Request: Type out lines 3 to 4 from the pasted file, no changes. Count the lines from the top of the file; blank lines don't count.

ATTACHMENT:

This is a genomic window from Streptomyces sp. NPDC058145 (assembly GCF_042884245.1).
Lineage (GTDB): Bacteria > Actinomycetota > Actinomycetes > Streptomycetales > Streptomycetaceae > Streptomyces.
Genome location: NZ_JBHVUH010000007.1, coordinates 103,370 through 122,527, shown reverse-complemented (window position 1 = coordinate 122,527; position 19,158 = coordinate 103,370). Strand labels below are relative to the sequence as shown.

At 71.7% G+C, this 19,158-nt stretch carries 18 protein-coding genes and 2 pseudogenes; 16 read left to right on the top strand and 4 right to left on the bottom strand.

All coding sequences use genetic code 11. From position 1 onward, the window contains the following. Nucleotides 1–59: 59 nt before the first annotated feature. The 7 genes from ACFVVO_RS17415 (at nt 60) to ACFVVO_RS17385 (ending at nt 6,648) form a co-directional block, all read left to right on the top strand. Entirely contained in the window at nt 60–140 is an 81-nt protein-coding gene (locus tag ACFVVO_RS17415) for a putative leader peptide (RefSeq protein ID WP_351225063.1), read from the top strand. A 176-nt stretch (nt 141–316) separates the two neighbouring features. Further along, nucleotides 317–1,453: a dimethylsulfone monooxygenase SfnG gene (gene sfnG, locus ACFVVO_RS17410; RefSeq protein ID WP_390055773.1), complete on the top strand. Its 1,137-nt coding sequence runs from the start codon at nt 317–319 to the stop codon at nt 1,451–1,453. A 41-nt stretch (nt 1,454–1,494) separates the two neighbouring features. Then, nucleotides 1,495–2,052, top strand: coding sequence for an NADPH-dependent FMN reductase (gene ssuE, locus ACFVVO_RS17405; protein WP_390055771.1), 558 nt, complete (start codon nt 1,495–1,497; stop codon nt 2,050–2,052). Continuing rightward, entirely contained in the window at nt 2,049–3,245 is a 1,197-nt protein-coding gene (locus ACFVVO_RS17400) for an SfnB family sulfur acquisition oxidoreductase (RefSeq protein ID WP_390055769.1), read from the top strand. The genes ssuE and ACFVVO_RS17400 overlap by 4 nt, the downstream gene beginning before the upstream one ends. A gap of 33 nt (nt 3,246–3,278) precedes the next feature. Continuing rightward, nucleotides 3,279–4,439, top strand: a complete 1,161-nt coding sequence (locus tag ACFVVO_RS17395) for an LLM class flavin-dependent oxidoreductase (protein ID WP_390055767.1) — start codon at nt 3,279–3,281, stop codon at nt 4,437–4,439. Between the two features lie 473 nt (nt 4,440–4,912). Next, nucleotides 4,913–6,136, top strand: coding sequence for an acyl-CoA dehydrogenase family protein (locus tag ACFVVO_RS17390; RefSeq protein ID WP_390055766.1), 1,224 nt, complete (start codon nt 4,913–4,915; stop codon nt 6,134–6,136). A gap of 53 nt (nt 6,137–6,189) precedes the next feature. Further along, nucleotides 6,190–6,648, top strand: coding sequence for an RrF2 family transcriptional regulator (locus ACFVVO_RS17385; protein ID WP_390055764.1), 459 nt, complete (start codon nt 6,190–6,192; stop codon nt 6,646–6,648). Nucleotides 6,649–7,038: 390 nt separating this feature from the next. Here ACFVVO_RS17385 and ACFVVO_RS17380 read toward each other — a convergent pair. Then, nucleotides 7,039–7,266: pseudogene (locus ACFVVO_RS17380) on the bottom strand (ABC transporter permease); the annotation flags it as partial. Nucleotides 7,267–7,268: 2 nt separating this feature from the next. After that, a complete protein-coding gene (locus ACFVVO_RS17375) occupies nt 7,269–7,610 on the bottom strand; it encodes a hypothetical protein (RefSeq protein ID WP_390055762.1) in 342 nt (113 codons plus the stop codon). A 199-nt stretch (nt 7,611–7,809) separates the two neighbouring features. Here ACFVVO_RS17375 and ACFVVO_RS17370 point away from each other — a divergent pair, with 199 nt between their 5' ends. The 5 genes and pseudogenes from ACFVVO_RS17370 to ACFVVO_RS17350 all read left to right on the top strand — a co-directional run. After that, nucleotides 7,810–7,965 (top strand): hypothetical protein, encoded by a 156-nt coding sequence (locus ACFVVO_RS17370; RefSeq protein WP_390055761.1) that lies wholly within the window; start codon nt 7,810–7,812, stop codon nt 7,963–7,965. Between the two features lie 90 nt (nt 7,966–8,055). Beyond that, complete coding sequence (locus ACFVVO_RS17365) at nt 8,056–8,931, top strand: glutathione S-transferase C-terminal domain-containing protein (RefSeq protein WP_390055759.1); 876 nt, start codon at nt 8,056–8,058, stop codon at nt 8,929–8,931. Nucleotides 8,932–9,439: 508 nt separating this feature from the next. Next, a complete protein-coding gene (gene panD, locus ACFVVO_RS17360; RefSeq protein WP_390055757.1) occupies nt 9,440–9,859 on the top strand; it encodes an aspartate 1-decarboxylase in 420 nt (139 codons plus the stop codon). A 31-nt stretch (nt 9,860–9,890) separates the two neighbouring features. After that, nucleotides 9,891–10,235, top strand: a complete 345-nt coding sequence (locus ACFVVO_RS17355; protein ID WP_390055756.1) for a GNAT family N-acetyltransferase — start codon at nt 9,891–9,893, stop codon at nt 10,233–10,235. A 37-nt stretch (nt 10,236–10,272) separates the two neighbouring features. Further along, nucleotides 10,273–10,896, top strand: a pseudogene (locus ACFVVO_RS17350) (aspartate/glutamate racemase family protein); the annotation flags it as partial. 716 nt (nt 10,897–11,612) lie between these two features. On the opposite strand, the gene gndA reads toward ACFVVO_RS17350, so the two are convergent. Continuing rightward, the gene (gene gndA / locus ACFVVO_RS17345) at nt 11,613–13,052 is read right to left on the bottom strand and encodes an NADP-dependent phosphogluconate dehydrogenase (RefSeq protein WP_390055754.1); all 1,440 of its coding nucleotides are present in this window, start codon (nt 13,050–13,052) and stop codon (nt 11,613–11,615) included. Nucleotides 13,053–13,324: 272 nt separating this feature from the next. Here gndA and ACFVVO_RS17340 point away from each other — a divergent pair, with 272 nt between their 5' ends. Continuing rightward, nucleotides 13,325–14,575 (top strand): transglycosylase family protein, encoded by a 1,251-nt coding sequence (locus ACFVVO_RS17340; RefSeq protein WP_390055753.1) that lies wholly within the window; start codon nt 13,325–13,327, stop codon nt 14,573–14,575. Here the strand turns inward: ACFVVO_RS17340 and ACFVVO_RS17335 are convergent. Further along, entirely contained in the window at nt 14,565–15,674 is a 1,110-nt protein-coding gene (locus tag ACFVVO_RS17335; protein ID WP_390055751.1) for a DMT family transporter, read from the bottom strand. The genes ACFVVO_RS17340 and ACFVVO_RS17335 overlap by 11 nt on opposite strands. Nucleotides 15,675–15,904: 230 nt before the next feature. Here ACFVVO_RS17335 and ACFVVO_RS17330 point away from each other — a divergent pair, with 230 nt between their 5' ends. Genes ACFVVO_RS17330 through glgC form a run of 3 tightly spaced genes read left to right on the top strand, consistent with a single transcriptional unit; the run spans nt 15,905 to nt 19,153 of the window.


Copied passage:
Genome location: NZ_JBHVUH010000007.1, coordinates 103,370 through 122,527, shown reverse-complemented (window position 1 = coordinate 122,527; position 19,158 = coordinate 103,370). Strand labels below are relative to the sequence as shown.

At 71.7% G+C, this 19,158-nt stretch carries 18 protein-coding genes and 2 pseudogenes; 16 read left to right on the top strand and 4 right to left on the bottom strand.